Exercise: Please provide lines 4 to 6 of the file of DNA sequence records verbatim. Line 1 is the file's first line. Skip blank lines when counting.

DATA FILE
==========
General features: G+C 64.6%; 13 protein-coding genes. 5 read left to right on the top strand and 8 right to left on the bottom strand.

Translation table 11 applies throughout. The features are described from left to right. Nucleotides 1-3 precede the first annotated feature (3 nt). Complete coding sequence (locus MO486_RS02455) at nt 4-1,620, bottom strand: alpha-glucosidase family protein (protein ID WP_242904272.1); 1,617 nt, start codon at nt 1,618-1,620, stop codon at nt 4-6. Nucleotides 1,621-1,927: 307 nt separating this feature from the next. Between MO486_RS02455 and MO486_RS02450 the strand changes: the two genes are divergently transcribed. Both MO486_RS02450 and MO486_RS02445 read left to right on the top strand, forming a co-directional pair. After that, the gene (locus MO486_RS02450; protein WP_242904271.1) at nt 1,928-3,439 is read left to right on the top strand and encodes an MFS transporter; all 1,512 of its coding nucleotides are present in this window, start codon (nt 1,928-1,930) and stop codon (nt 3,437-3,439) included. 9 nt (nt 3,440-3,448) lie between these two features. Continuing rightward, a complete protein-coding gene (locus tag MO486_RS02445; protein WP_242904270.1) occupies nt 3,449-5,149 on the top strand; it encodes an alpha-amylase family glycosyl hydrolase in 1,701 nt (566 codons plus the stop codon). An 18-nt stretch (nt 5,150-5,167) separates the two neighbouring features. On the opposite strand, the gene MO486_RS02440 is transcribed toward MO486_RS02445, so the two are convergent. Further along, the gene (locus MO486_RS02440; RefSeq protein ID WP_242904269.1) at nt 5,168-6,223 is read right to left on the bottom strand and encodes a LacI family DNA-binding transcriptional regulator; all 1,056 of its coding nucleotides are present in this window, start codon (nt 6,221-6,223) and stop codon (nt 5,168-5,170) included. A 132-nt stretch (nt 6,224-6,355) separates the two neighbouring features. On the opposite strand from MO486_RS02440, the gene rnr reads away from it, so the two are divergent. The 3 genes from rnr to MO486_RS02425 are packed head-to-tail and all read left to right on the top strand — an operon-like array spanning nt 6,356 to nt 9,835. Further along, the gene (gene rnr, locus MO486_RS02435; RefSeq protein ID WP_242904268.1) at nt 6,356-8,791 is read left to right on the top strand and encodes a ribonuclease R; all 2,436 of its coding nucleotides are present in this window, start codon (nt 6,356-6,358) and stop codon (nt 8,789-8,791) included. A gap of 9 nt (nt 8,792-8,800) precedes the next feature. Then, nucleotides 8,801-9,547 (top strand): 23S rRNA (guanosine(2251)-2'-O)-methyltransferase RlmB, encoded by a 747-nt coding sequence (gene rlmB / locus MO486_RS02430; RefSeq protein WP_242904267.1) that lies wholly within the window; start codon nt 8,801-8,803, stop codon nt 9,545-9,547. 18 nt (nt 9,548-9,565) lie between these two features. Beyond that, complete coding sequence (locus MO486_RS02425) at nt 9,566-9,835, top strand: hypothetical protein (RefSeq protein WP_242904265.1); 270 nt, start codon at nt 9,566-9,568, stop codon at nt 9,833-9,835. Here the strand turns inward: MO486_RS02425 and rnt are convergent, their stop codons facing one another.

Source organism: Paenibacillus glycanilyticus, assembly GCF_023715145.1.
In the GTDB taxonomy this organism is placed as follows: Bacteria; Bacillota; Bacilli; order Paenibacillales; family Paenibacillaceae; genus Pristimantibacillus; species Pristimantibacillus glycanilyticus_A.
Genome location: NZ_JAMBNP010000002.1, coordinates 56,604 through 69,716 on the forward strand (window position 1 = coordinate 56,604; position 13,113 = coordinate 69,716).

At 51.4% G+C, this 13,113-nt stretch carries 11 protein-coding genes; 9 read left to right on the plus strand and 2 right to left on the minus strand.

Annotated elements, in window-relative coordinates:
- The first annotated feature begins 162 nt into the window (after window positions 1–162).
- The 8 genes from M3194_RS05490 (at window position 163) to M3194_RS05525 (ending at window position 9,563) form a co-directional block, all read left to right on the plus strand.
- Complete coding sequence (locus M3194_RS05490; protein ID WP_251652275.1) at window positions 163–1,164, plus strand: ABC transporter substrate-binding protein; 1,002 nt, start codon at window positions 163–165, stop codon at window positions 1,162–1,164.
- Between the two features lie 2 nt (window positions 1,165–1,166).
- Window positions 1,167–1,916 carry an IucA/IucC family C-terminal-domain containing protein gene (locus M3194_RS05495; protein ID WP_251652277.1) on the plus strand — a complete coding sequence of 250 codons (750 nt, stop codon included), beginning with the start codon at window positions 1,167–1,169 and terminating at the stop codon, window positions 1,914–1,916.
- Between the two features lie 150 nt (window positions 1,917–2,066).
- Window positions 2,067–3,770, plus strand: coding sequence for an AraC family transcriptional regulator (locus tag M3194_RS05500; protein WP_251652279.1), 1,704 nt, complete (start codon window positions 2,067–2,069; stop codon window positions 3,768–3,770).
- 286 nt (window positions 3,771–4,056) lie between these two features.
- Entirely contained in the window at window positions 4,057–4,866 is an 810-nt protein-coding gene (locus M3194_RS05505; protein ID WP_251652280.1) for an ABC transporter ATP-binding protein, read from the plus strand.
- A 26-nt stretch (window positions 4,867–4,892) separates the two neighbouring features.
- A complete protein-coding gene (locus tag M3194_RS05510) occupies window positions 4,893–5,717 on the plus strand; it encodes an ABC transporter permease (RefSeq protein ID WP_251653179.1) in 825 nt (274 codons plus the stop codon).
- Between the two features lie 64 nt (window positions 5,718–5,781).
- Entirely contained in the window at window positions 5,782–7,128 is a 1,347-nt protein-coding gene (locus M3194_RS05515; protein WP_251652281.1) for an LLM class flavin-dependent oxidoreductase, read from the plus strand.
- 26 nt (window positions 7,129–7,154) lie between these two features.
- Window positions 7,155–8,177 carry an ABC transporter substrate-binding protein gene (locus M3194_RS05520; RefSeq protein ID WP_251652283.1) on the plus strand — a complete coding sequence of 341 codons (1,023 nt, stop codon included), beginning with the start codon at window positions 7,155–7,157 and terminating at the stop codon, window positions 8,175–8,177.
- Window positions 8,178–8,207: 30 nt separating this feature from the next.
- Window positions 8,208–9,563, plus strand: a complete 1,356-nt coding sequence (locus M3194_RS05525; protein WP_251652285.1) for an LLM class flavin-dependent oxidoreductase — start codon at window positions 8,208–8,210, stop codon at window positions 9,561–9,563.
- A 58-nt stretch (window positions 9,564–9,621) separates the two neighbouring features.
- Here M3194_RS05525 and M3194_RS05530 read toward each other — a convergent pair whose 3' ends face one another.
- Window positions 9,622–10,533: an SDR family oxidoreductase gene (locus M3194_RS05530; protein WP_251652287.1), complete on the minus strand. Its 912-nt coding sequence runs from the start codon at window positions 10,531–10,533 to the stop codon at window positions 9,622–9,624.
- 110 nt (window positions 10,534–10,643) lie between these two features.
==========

In the GTDB taxonomy this organism is placed as follows: Bacteria; Bacillota; Bacilli; order Paenibacillales; family Paenibacillaceae; genus Pristimantibacillus; species Pristimantibacillus glycanilyticus_A.
Genome location: NZ_JAMBNP010000002.1, coordinates 56,604 through 69,716 on the forward strand (window position 1 = coordinate 56,604; position 13,113 = coordinate 69,716).

At 51.4% G+C, this 13,113-nt stretch carries 11 protein-coding genes; 9 read left to right on the plus strand and 2 right to left on the minus strand.